United States: Limits To Admitting Evidence Of Other Accidents In A Products Case

Last Updated: February 27 2017
Article by Kaitlin Del Vecchio Motley

The United States District Court for the District of Maryland recently filed an opinion in a products liability case clarifying the admissibility of certain types of evidence common to product liability cases. Callahan v. Toys "R" US-Delaware, Inc., No. 15-02815-JMC, 2017 WL 219371, at *1-2 (D. Md. Jan. 19, 2017). 1 In Callahan, the court held that the plaintiffs' evidence of other accidents involving a similar type of product were inadmissible because the plaintiffs failed to show that other accidents involved the same product model, the same product defect, and an explanation for the cause of the accident. Accordingly, the court concluded that the plaintiffs could not show that the other accidents and the accident in the present case were substantially similar.

The action arose after an 11-year-old child, T.G., sustained injuries when she was riding her bicycle and the rear brake malfunctioned. The plaintiffs alleged that the product defect may have existed when the bicycle was originally manufactured by Pacific Cycle, Inc. or when the bicycle was finally assembled by Toys "R" US, or both. The plaintiffs sued both companies (hereinafter collectively "the defendants"), bringing claims for strict liability, negligence, and breach of warranty.

Prior to the commencement of trial, the defendants filed a motion in limine requesting the court to preclude the plaintiffs from offering into evidence other accidents concerning products that were manufactured and sold by the defendants. During discovery, the plaintiffs obtained seven reports of brake failures occurring on the defendants' bicycles. The plaintiffs argued that the other accident reports were relevant because it showed that the defendants failed to assemble its bicycles properly. The defendants, however, averred that this evidence was too dissimilar to the facts at issue, and, therefore, the other accidents were not relevant. Moreover, the defendants argued that admission of the reports would be unfairly prejudicial given the dissimilarity in the accidents.

To admit evidence of other accidents, a plaintiff must prove that the evidence of the other accidents involving the product is "substantially similar" to the accident being litigated. A plaintiff cannot satisfy this burden by merely showing that both claimants alleged a similar type of product defect. Instead, a plaintiff must show the court that the other accidents were likewise caused by the same product defect that allegedly caused the accident in dispute. Such a showing therefore requires a plaintiff to exclude other types of causes of the accident, including user error, misuse of the product, or improper alteration of the product.

When a plaintiff seeks to admit the evidence only to show that a defendant had notice of the product defect, a plaintiff has an easier burden to satisfy. To admit evidence of other accidents for the limited purpose of showing notice, a plaintiff need only demonstrate that the other accidents are "sufficiently similar" to the one at issue.

In Callahan, the court determined that the plaintiffs could not show that the seven reports were substantially similar to T.G.'s accident. Unlike the plaintiffs' allegations, those reports of the other accidents concerned complaints of different bicycle models and involved different brake malfunctions. The court further reasoned that those reports failed to discuss "the cause of the accidents" and did not "implicate Toys 'R' US as the assembler or distributor." Id. at *2. Moreover, the court rejected the plaintiffs' contention that the reports of the other accidents satisfied the more lenient sufficiently similar standard as the plaintiffs failed to show that the accidents involved the same brake malfunction or were caused by a defective brake. As such, the court concluded that the reports were irrelevant and therefore inadmissible.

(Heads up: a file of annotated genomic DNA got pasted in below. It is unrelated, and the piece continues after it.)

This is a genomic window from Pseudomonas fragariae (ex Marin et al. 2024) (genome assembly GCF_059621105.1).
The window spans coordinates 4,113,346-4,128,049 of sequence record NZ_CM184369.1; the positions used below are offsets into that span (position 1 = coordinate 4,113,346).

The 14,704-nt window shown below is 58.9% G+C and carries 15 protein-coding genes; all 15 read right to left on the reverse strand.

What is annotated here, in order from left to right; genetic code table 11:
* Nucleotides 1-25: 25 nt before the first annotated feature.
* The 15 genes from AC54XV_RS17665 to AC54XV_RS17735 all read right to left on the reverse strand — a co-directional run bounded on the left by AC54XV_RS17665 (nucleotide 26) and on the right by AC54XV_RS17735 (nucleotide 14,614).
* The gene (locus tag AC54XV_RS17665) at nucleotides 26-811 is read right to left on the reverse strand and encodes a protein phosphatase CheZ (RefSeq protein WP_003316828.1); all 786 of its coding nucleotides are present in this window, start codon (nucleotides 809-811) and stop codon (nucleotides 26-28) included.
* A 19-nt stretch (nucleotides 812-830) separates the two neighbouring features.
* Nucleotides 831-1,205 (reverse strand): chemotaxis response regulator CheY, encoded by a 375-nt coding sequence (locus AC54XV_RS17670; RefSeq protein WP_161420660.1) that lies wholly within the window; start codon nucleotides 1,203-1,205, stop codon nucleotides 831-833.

Even though the reports were irrelevant, the court further concluded that the reports were unreliable. The reports of the other accidents, which were generated for "customer service/satisfaction purposes," were neither challenged nor investigated to confirm the accuracy of the complaints alleged. The court accordingly determined that the unverified reports were unreliable, "particularly when balanced against the potential to mislead and confuse the jury, and unfairly prejudice Defendants." Id. Therefore, the court granted the defendants' motion to exclude any proffer of the other bicycle accidents.

Litigants seeking to exclude evidence of other accidents should look for ways to distinguish those incidents from the accident at issue. The most important consideration to show dissimilarity in the incidents is to demonstrate that the accidents were not caused by the same event. As the Callahan court indicated, if the other accident was caused by the claimant's own misuse or improper alteration, then the other accident will not likely be substantially similar to the alleged accident at issue.


1 The court also addressed other evidentiary issues in its opinion, which are not discussed in this Article.

The content of this article is intended to provide a general guide to the subject matter. Specialist advice should be sought about your specific circumstances.

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